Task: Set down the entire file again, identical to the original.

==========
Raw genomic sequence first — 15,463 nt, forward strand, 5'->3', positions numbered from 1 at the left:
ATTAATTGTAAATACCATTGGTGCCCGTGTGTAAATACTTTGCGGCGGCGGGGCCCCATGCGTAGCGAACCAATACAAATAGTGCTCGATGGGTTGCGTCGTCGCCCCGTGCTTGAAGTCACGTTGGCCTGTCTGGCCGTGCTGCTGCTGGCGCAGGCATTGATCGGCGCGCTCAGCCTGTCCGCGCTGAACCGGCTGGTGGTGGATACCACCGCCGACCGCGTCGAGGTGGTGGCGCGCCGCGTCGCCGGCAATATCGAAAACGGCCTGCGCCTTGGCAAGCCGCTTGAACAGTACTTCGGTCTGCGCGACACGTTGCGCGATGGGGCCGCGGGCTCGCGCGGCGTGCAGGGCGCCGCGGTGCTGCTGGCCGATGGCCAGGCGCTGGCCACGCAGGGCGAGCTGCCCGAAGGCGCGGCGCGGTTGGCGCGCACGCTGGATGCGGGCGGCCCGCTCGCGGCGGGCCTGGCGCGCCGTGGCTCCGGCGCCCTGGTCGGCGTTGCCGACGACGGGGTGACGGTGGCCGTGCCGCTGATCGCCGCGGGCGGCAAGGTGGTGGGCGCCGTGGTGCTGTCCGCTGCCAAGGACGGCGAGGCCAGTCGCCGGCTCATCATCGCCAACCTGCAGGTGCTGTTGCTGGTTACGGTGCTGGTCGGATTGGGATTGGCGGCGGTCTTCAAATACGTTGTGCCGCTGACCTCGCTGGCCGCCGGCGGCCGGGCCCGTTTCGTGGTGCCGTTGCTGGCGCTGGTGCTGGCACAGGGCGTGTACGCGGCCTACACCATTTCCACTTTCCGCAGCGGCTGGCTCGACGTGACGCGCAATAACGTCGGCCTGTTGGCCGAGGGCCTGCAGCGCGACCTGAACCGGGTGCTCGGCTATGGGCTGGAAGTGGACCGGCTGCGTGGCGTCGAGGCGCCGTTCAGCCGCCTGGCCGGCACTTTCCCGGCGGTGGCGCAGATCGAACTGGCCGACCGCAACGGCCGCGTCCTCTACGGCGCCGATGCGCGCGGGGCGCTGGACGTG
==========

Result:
Raw genomic sequence first — 15,463 nt, forward strand, 5'->3', positions numbered from 1 at the left:
ATTAATTGTAAATACCATTGGTGCCCGTGTGTAAATACTTTGCGGCGGCGGGGCCCCATGCGTAGCGAACCAATACAAATAGTGCTCGATGGGTTGCGTCGTCGCCCCGTGCTTGAAGTCACGTTGGCCTGTCTGGCCGTGCTGCTGCTGGCGCAGGCATTGATCGGCGCGCTCAGCCTGTCCGCGCTGAACCGGCTGGTGGTGGATACCACCGCCGACCGCGTCGAGGTGGTGGCGCGCCGCGTCGCCGGCAATATCGAAAACGGCCTGCGCCTTGGCAAGCCGCTTGAACAGTACTTCGGTCTGCGCGACACGTTGCGCGATGGGGCCGCGGGCTCGCGCGGCGTGCAGGGCGCCGCGGTGCTGCTGGCCGATGGCCAGGCGCTGGCCACGCAGGGCGAGCTGCCCGAAGGCGCGGCGCGGTTGGCGCGCACGCTGGATGCGGGCGGCCCGCTCGCGGCGGGCCTGGCGCGCCGTGGCTCCGGCGCCCTGGTCGGCGTTGCCGACGACGGGGTGACGGTGGCCGTGCCGCTGATCGCCGCGGGCGGCAAGGTGGTGGGCGCCGTGGTGCTGTCCGCTGCCAAGGACGGCGAGGCCAGTCGCCGGCTCATCATCGCCAACCTGCAGGTGCTGTTGCTGGTTACGGTGCTGGTCGGATTGGGATTGGCGGCGGTCTTCAAATACGTTGTGCCGCTGACCTCGCTGGCCGCCGGCGGCCGGGCCCGTTTCGTGGTGCCGTTGCTGGCGCTGGTGCTGGCACAGGGCGTGTACGCGGCCTACACCATTTCCACTTTCCGCAGCGGCTGGCTCGACGTGACGCGCAATAACGTCGGCCTGTTGGCCGAGGGCCTGCAGCGCGACCTGAACCGGGTGCTCGGCTATGGGCTGGAAGTGGACCGGCTGCGTGGCGTCGAGGCGCCGTTCAGCCGCCTGGCCGGCACTTTCCCGGCGGTGGCGCAGATCGAACTGGCCGACCGCAACGGCCGCGTCCTCTACGGCGCCGATGCGCGCGGGGCGCTGGACGTG